IEBC faces Sh5bn deficit ahead of August polls, says Wafula Chebukati


IEBC chairman Wafula Chebukati flanked by other electoral agency commissioners addressing the press at Lake Naivasha Resort in Nakuru County on January 7,2022.

Photo credit: John Njoroge | Nation Media Group

The Independent Electoral and Boundaries Commission (IEBC) is facing a Sh5 billion deficit ahead of August 9 General Election.

However, IEBC chairman Wafula Chebukati has assured Kenyans that the commission is ready for the elections.

Speaking after a planning meeting with six IEBC commissioners in Naivasha on Friday, Mr Chebukati said: "We had Sh26.5 billion before we got an additional Sh8 billion and it is our hope we shall get the balance before the elections."

"The commission is putting in place measures and mechanisms to ensure a free, fair, credible, verifiable, accountable and transparent General Election," he said.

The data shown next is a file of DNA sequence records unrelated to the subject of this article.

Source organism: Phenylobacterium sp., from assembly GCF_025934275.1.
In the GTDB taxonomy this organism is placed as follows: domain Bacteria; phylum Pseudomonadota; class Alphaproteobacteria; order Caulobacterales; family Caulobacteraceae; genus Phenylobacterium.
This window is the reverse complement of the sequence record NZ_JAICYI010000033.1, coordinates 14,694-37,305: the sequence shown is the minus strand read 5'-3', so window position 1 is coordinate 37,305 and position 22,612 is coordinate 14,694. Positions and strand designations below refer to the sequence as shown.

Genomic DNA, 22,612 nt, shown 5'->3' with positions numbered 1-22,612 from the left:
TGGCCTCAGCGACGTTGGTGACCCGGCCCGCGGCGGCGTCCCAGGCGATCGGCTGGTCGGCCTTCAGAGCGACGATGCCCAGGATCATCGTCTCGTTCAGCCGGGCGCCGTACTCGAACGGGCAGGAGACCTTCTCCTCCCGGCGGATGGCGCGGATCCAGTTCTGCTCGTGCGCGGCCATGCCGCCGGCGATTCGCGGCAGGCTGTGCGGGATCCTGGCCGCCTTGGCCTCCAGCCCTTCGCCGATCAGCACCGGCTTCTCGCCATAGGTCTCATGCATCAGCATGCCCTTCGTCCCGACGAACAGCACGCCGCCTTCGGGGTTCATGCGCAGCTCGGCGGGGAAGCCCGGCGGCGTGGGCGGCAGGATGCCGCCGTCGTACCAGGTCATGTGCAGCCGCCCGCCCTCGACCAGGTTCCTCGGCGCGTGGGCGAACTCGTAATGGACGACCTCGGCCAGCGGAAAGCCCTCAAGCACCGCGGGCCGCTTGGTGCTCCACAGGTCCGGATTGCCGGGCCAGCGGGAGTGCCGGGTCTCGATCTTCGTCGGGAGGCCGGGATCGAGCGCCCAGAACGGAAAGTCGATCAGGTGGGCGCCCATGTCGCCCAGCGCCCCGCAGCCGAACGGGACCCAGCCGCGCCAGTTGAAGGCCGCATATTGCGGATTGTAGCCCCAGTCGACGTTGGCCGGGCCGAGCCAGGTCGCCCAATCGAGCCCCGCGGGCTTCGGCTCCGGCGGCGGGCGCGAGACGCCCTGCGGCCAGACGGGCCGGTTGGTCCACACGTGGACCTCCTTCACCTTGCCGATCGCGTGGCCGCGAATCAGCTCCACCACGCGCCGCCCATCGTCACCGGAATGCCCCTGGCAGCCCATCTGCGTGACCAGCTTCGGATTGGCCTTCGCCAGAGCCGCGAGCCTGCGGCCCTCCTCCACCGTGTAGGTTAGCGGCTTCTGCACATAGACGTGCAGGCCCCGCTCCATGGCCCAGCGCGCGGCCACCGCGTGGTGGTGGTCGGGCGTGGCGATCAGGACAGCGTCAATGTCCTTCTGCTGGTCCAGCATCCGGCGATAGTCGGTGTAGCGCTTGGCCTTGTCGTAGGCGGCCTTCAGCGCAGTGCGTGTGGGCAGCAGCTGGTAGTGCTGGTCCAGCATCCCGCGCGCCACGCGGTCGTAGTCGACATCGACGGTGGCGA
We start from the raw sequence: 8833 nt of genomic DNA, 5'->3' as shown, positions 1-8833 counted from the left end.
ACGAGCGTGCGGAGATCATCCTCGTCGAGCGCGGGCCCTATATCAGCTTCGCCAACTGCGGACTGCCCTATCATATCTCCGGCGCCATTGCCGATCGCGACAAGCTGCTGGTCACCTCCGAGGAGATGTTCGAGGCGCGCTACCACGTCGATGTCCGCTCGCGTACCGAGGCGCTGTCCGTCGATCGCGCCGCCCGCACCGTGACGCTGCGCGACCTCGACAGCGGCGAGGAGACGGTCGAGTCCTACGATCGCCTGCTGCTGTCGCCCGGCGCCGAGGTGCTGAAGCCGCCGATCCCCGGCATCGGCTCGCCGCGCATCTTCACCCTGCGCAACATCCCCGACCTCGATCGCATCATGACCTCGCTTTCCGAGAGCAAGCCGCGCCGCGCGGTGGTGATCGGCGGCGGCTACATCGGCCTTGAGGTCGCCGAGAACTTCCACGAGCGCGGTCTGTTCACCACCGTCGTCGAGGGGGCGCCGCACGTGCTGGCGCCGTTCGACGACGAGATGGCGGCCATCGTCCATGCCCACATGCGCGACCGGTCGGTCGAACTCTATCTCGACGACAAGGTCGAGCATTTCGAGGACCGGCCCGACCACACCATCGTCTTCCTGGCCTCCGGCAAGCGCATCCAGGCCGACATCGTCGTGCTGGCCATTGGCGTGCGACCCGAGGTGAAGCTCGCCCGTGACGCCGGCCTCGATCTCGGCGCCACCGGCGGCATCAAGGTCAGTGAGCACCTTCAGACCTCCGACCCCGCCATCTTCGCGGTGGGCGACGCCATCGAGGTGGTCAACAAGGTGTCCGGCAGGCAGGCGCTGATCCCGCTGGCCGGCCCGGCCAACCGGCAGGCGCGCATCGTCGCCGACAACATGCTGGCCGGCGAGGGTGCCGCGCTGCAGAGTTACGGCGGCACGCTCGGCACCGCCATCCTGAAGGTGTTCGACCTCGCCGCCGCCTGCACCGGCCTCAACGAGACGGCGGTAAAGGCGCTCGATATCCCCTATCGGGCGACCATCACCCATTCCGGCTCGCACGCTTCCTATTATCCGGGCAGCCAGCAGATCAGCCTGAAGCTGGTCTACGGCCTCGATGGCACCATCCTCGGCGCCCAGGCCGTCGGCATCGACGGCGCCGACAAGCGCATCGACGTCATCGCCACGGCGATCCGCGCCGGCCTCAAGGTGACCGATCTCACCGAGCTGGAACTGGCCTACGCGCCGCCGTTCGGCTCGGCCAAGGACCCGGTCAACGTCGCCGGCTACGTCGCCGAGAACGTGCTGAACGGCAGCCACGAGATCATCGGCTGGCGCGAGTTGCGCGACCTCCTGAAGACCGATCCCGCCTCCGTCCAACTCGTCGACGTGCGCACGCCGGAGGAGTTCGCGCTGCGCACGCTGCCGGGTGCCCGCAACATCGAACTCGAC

The IEBC boss said the commission will roll out the second phase of enhanced voter registration from January 17 to February 6.

Final phase

"This will be the final phase of enhanced continuous voter registration. It offers another opportunity to eligible voters who missed phase one to register and transfer polling stations, said Mr Chebukati.

The first phase of voter registration was rolled from October 4, 2021, to November 5 2021 where a total of 1, 519,294 eligible voters out of 6 million new voters enlisted.

Mr Chebukati announced that the electoral agency has completed formulating the political parties' nomination rules.   

"The commission has approved nomination rules of 82 political parties and only one party Alliance Really Change Party that did not comply," said Mr Chebukati.

On public officers seeking elective positions, the electoral agency boss said that those seeking elective positions should resign by February 9, six months before the General Election.

Relevant stakeholders

He said that despite walking out of the government team preparing the elections, the commission was ready to work with relevant government entities.